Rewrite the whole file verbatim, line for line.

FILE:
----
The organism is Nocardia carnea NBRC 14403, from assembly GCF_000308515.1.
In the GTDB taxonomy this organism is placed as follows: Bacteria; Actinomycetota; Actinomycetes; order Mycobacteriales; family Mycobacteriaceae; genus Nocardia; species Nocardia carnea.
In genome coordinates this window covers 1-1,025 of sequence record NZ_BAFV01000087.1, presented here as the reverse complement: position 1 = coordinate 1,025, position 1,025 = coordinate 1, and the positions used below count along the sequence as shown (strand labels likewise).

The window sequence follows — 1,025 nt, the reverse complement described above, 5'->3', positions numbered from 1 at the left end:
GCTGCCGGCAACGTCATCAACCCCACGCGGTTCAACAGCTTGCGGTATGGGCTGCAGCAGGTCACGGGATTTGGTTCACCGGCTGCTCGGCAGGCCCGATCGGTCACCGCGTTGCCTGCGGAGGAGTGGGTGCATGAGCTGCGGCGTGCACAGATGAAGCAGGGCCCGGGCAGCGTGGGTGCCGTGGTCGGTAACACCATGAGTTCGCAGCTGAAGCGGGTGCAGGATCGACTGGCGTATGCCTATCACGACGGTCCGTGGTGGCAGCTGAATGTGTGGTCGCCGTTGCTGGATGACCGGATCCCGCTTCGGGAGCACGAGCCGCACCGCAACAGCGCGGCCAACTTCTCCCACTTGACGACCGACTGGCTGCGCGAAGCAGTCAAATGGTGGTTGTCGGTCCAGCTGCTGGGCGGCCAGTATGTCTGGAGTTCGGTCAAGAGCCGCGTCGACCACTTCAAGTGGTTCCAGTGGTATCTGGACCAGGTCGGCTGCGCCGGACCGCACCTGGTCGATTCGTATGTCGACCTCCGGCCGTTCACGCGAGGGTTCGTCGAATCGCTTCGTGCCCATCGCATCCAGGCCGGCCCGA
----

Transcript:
The organism is Nocardia carnea NBRC 14403, from assembly GCF_000308515.1.
In the GTDB taxonomy this organism is placed as follows: Bacteria; Actinomycetota; Actinomycetes; order Mycobacteriales; family Mycobacteriaceae; genus Nocardia; species Nocardia carnea.
In genome coordinates this window covers 1-1,025 of sequence record NZ_BAFV01000087.1, presented here as the reverse complement: position 1 = coordinate 1,025, position 1,025 = coordinate 1, and the positions used below count along the sequence as shown (strand labels likewise).

The window sequence follows — 1,025 nt, the reverse complement described above, 5'->3', positions numbered from 1 at the left end:
GCTGCCGGCAACGTCATCAACCCCACGCGGTTCAACAGCTTGCGGTATGGGCTGCAGCAGGTCACGGGATTTGGTTCACCGGCTGCTCGGCAGGCCCGATCGGTCACCGCGTTGCCTGCGGAGGAGTGGGTGCATGAGCTGCGGCGTGCACAGATGAAGCAGGGCCCGGGCAGCGTGGGTGCCGTGGTCGGTAACACCATGAGTTCGCAGCTGAAGCGGGTGCAGGATCGACTGGCGTATGCCTATCACGACGGTCCGTGGTGGCAGCTGAATGTGTGGTCGCCGTTGCTGGATGACCGGATCCCGCTTCGGGAGCACGAGCCGCACCGCAACAGCGCGGCCAACTTCTCCCACTTGACGACCGACTGGCTGCGCGAAGCAGTCAAATGGTGGTTGTCGGTCCAGCTGCTGGGCGGCCAGTATGTCTGGAGTTCGGTCAAGAGCCGCGTCGACCACTTCAAGTGGTTCCAGTGGTATCTGGACCAGGTCGGCTGCGCCGGACCGCACCTGGTCGATTCGTATGTCGACCTCCGGCCGTTCACGCGAGGGTTCGTCGAATCGCTTCGTGCCCATCGCATCCAGGCCGGCCCGA